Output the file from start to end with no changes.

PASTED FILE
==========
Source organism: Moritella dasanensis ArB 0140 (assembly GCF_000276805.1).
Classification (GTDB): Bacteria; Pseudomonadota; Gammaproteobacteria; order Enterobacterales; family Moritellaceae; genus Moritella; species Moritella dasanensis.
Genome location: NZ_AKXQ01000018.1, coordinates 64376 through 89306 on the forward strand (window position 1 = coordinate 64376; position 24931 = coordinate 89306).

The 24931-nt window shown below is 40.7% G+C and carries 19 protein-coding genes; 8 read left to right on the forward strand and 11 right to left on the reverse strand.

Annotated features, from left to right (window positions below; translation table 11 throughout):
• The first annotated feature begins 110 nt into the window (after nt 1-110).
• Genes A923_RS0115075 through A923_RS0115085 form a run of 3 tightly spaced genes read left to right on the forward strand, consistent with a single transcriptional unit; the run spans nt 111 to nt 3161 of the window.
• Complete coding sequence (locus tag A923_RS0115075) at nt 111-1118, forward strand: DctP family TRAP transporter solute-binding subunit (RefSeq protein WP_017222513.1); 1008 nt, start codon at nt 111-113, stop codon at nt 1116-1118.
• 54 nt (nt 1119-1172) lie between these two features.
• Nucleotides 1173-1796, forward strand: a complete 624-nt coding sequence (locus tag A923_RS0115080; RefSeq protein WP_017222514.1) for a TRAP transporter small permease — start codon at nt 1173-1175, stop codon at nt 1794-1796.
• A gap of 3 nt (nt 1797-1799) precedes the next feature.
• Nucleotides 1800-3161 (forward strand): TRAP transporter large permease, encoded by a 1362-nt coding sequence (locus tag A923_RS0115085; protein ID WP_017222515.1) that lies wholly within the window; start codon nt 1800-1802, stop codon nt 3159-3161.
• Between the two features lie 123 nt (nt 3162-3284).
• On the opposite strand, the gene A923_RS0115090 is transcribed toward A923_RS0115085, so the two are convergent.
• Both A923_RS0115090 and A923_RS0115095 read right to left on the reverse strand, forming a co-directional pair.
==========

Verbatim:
Source organism: Moritella dasanensis ArB 0140 (assembly GCF_000276805.1).
Classification (GTDB): Bacteria; Pseudomonadota; Gammaproteobacteria; order Enterobacterales; family Moritellaceae; genus Moritella; species Moritella dasanensis.
Genome location: NZ_AKXQ01000018.1, coordinates 64376 through 89306 on the forward strand (window position 1 = coordinate 64376; position 24931 = coordinate 89306).

The 24931-nt window shown below is 40.7% G+C and carries 19 protein-coding genes; 8 read left to right on the forward strand and 11 right to left on the reverse strand.

Annotated features, from left to right (window positions below; translation table 11 throughout):
• The first annotated feature begins 110 nt into the window (after nt 1-110).
• Genes A923_RS0115075 through A923_RS0115085 form a run of 3 tightly spaced genes read left to right on the forward strand, consistent with a single transcriptional unit; the run spans nt 111 to nt 3161 of the window.
• Complete coding sequence (locus tag A923_RS0115075) at nt 111-1118, forward strand: DctP family TRAP transporter solute-binding subunit (RefSeq protein WP_017222513.1); 1008 nt, start codon at nt 111-113, stop codon at nt 1116-1118.
• 54 nt (nt 1119-1172) lie between these two features.
• Nucleotides 1173-1796, forward strand: a complete 624-nt coding sequence (locus tag A923_RS0115080; RefSeq protein WP_017222514.1) for a TRAP transporter small permease — start codon at nt 1173-1175, stop codon at nt 1794-1796.
• A gap of 3 nt (nt 1797-1799) precedes the next feature.
• Nucleotides 1800-3161 (forward strand): TRAP transporter large permease, encoded by a 1362-nt coding sequence (locus tag A923_RS0115085; protein ID WP_017222515.1) that lies wholly within the window; start codon nt 1800-1802, stop codon nt 3159-3161.
• Between the two features lie 123 nt (nt 3162-3284).
• On the opposite strand, the gene A923_RS0115090 is transcribed toward A923_RS0115085, so the two are convergent.
• Both A923_RS0115090 and A923_RS0115095 read right to left on the reverse strand, forming a co-directional pair.